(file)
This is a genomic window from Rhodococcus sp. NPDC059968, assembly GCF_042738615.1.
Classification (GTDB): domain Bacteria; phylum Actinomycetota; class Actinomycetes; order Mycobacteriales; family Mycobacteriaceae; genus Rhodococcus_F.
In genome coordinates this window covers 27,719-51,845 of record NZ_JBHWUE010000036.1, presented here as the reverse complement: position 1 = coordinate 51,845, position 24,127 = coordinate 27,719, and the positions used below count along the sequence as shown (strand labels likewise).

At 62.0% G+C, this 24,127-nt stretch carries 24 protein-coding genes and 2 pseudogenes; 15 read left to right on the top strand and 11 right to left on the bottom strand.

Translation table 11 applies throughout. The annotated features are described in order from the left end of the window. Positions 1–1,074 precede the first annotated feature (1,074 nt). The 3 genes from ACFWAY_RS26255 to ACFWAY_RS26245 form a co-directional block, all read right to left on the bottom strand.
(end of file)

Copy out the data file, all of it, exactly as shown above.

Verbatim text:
This is a genomic window from Rhodococcus sp. NPDC059968, assembly GCF_042738615.1.
Classification (GTDB): domain Bacteria; phylum Actinomycetota; class Actinomycetes; order Mycobacteriales; family Mycobacteriaceae; genus Rhodococcus_F.
In genome coordinates this window covers 27,719-51,845 of record NZ_JBHWUE010000036.1, presented here as the reverse complement: position 1 = coordinate 51,845, position 24,127 = coordinate 27,719, and the positions used below count along the sequence as shown (strand labels likewise).

At 62.0% G+C, this 24,127-nt stretch carries 24 protein-coding genes and 2 pseudogenes; 15 read left to right on the top strand and 11 right to left on the bottom strand.

Translation table 11 applies throughout. The annotated features are described in order from the left end of the window. Positions 1–1,074 precede the first annotated feature (1,074 nt). The 3 genes from ACFWAY_RS26255 to ACFWAY_RS26245 form a co-directional block, all read right to left on the bottom strand.